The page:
Wednesday, October 28, 2009

Oh Yes She Did

Twenty-five years ago I dressed my younger brother up like a girl. Hair bows, make-up, pink skirt, the whole nine yards. It was one of my favorite pastimes. I find comfort in the fact that he now is a manly man, a devoted husband and father who loves sports and flatulence. Thankfully, his cross-dressing was simply out of submission to his older sister's bossy and manipulative ways.

Recently I found solace in my brother's normality because Blondie did this to Cupcake.

The girl dressed the boy up like a girl, complete with smeary lipstick and purple eye-shadow.

Who loves the camera?

I don't think I've ever told Blondie that I used to dress Uncle Aaron up as a girl. Clearly she inherited the makeover gene. As I've said before, the apple doesn't fall far from the tree.

Monday, October 19, 2009

Opportunity Cost

My economist husband enjoys using terms like "sunk cost" and "economies of scale" in our regular conversations. Such language is usually met with a rolling of the eyes. Supply and demand curves don't thrill me, much to his chagrin.

But sometimes his economics jargon comes in handy. Every now and then one of his classroom concepts hits so close to home that I want to stand up and applaud.

In this case, the credit goes to John Start Mill, the classical economist who came up with the theory of opportunity cost. I'll explain in a minute. {Believe me it's all related.}

I haven't blogged in two or three weeks. My unintended bloggattical is merely a symptom of this season.

Between homeschooling and making sure Cupcake doesn't burn down the house while I teach, I am spent by 1:00. Too many people and too many tasks seem to require me for completion.

On any given day I want to pretend run away. When I leave for the store my husband says, "Call me when you get to Mexico." We laugh as I pull out of the driveway but we both know he's half-way serious.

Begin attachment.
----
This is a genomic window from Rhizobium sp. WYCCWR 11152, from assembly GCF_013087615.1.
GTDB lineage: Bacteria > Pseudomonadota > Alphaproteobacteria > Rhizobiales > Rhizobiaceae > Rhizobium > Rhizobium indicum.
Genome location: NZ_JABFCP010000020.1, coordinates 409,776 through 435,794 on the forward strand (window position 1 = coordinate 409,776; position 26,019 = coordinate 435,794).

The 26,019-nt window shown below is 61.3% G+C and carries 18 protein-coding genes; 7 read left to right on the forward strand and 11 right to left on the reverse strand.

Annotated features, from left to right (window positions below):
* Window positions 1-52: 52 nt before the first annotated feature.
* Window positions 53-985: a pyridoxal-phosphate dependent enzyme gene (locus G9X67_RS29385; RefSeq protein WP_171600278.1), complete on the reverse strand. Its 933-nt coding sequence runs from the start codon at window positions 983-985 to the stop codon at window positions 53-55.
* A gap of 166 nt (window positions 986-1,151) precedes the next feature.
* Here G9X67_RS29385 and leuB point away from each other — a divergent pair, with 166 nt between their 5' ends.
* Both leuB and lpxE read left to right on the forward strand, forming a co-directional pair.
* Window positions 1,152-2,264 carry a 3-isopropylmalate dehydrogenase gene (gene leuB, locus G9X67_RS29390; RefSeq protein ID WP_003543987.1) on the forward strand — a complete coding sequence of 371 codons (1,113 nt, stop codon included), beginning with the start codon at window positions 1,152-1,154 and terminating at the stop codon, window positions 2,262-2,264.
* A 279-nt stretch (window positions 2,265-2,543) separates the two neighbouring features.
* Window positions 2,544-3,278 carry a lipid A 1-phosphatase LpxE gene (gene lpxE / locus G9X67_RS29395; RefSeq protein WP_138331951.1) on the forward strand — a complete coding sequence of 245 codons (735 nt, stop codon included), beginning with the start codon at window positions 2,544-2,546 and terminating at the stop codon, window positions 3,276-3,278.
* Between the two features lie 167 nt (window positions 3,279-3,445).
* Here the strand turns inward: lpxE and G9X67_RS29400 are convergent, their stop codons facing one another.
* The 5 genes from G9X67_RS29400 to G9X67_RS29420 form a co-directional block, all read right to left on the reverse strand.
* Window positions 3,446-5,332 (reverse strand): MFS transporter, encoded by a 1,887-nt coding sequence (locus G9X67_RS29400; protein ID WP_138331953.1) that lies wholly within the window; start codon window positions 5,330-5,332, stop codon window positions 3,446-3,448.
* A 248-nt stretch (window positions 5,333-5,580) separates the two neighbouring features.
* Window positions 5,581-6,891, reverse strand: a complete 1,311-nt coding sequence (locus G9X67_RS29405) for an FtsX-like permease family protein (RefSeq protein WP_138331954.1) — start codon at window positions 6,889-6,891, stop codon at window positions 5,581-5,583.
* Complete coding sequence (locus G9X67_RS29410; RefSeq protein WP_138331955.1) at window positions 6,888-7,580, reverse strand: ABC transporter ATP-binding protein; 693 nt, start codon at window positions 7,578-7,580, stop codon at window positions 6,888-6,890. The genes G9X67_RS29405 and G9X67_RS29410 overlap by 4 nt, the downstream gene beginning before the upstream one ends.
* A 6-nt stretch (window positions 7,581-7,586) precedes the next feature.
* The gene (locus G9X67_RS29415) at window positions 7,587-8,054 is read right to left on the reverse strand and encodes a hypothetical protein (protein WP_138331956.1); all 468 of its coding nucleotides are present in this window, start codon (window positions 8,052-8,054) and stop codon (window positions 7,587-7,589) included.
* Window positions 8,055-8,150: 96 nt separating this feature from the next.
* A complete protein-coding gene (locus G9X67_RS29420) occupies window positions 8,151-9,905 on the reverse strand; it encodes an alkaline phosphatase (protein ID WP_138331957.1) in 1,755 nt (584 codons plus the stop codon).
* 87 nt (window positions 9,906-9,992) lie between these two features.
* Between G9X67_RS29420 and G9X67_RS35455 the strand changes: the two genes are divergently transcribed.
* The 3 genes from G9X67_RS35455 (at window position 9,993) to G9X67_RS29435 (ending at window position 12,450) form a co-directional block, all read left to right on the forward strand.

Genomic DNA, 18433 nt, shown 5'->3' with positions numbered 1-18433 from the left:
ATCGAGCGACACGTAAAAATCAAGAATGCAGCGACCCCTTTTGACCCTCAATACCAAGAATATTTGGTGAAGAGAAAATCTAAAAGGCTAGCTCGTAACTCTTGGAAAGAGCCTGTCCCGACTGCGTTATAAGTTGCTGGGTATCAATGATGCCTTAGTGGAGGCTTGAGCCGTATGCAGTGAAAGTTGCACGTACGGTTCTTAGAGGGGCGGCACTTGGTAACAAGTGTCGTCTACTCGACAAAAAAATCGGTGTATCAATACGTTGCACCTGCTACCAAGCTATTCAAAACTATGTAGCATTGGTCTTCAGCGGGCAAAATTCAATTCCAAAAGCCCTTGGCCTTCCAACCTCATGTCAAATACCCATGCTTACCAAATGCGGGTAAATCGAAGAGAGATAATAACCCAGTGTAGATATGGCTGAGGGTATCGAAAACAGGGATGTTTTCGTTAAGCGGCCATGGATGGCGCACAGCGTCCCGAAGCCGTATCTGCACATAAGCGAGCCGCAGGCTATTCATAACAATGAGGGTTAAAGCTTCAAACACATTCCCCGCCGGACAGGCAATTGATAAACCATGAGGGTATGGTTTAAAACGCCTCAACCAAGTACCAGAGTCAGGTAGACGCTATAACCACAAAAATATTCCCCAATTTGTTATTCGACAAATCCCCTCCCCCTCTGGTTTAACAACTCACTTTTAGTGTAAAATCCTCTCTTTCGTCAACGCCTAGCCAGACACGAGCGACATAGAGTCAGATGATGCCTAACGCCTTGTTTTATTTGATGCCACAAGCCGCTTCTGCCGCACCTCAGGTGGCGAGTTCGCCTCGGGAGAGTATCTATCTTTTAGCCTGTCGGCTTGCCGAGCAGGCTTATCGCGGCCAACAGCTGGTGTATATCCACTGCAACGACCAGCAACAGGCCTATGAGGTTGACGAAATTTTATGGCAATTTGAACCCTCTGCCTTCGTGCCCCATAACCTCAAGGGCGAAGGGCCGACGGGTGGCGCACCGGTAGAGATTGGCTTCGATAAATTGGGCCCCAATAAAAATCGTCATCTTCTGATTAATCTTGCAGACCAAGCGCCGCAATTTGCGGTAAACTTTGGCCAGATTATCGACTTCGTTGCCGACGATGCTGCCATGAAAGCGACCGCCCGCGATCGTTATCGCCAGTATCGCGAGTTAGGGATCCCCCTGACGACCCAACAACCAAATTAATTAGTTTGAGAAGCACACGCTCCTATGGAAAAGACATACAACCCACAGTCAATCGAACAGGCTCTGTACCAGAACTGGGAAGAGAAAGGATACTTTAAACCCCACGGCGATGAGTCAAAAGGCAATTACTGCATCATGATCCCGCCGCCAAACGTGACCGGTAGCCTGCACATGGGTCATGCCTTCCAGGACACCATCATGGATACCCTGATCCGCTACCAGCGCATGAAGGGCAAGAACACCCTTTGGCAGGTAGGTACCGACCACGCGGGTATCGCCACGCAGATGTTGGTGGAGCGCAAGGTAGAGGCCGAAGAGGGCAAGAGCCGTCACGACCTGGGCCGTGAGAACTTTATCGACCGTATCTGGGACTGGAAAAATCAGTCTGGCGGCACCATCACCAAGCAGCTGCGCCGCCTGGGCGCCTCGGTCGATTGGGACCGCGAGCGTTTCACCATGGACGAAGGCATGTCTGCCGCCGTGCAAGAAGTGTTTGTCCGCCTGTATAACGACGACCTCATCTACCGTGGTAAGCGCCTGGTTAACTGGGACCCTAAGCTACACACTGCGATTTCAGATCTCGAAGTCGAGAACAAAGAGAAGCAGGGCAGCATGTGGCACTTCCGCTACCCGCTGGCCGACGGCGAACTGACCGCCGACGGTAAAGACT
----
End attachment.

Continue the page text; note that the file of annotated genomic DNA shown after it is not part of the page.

I'm not alone of course. I'm simply one among the multitude giving voice to the struggle of the everyday.

Lately the simmer of trying to balance it all has cranked up to a rapid boil. I am often paralyzed by too much needing my attention all at once. The immediate takes precedence and anything that can wait does exactly that.

I want to paint the hutch, so desperately needed for inside storage, that sits in my garage. I want to put away summer clothes, clean out, give away, restore order, write a little, and help others. The chocolate drool stains on my furniture glare at me every time I walk past. I would flip the cushion but I already have.

The non-urgent simply has to wait.

I feel justified in my desires for order and peace. But when I survey the land with brutal honesty, I am left with one painful conclusion:

I want to own my time. I want to make time sit down and obey...but it won't listen, much like my 2-year-old. There is a time for everything but time itself is not mine to subdue.

And this brings us back to our economics lesson.

Opportunity cost: the value of the next best alternative forgone as the result of making a decision. (Webster's)

My example: The opportunity cost of homeschooling is that laundry doesn't always get done in a timely manner or at all. The opportunity cost of having young children at home is a less than orderly household. The opportunity cost of making ends meet means that economist husband teaches extra classes and is gone much of the week.

{And I am thankful. For employment in uncertain times, for the time with my children at home, for a million blessings I could list right now.}

We make decisions that we hope will benefit our family both now and in the long run but the opportunity costs are time and resources for other things that might bring about "visual peace," more room, time for ourselves, and time for others.

I used to work full-time outside the home. The opportunity cost of a fulfilling career and extra income was eventually {for me} too much stress and missing my kids. Now that I'm home full-time, the opportunity cost of being here is missing certain elements of my career and having far fewer dollars.

I doubt that John Stuart Mill ever considered opportunity cost for modern-day moms, both those in and out of the home. But I consider it every day.

There is a season, an opportunity for most everything. Seasons don't last though. A new one arrives and we celebrate. It persists for a time and we endure. It changes, finally, and we welcome another. Sometimes we're glad it's gone. Sometimes we grieve, forever, that it will never return.